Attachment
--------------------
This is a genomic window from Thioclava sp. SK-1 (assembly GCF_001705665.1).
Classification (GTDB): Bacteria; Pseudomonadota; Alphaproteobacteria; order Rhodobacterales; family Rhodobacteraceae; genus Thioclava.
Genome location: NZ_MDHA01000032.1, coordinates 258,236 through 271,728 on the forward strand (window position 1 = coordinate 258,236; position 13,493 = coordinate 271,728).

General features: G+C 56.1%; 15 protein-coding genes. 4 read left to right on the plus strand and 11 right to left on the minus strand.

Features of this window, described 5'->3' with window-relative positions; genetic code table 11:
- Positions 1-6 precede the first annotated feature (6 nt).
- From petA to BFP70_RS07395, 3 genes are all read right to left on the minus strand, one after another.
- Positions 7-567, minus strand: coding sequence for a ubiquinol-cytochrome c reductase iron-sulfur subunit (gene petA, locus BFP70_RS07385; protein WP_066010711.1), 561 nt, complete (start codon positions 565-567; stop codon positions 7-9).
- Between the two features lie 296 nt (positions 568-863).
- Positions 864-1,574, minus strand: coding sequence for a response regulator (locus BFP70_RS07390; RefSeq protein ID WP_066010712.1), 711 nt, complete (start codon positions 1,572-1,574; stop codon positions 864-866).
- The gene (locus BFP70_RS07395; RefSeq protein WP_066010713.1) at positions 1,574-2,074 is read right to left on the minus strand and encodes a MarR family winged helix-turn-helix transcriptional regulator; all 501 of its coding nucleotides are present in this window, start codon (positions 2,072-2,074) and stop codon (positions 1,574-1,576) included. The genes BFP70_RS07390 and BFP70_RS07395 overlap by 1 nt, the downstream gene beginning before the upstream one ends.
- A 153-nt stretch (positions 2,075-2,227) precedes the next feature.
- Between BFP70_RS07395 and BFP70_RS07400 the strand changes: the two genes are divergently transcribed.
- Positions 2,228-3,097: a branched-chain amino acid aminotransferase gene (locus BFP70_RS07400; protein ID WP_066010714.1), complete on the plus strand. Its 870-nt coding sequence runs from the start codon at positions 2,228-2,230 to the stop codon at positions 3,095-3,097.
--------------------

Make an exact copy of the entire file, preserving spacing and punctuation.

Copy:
This is a genomic window from Thioclava sp. SK-1 (assembly GCF_001705665.1).
Classification (GTDB): Bacteria; Pseudomonadota; Alphaproteobacteria; order Rhodobacterales; family Rhodobacteraceae; genus Thioclava.
Genome location: NZ_MDHA01000032.1, coordinates 258,236 through 271,728 on the forward strand (window position 1 = coordinate 258,236; position 13,493 = coordinate 271,728).

General features: G+C 56.1%; 15 protein-coding genes. 4 read left to right on the plus strand and 11 right to left on the minus strand.

Features of this window, described 5'->3' with window-relative positions; genetic code table 11:
- Positions 1-6 precede the first annotated feature (6 nt).
- From petA to BFP70_RS07395, 3 genes are all read right to left on the minus strand, one after another.
- Positions 7-567, minus strand: coding sequence for a ubiquinol-cytochrome c reductase iron-sulfur subunit (gene petA, locus BFP70_RS07385; protein WP_066010711.1), 561 nt, complete (start codon positions 565-567; stop codon positions 7-9).
- Between the two features lie 296 nt (positions 568-863).
- Positions 864-1,574, minus strand: coding sequence for a response regulator (locus BFP70_RS07390; RefSeq protein ID WP_066010712.1), 711 nt, complete (start codon positions 1,572-1,574; stop codon positions 864-866).
- The gene (locus BFP70_RS07395; RefSeq protein WP_066010713.1) at positions 1,574-2,074 is read right to left on the minus strand and encodes a MarR family winged helix-turn-helix transcriptional regulator; all 501 of its coding nucleotides are present in this window, start codon (positions 2,072-2,074) and stop codon (positions 1,574-1,576) included. The genes BFP70_RS07390 and BFP70_RS07395 overlap by 1 nt, the downstream gene beginning before the upstream one ends.
- A 153-nt stretch (positions 2,075-2,227) precedes the next feature.
- Between BFP70_RS07395 and BFP70_RS07400 the strand changes: the two genes are divergently transcribed.
- Positions 2,228-3,097: a branched-chain amino acid aminotransferase gene (locus BFP70_RS07400; protein ID WP_066010714.1), complete on the plus strand. Its 870-nt coding sequence runs from the start codon at positions 2,228-2,230 to the stop codon at positions 3,095-3,097.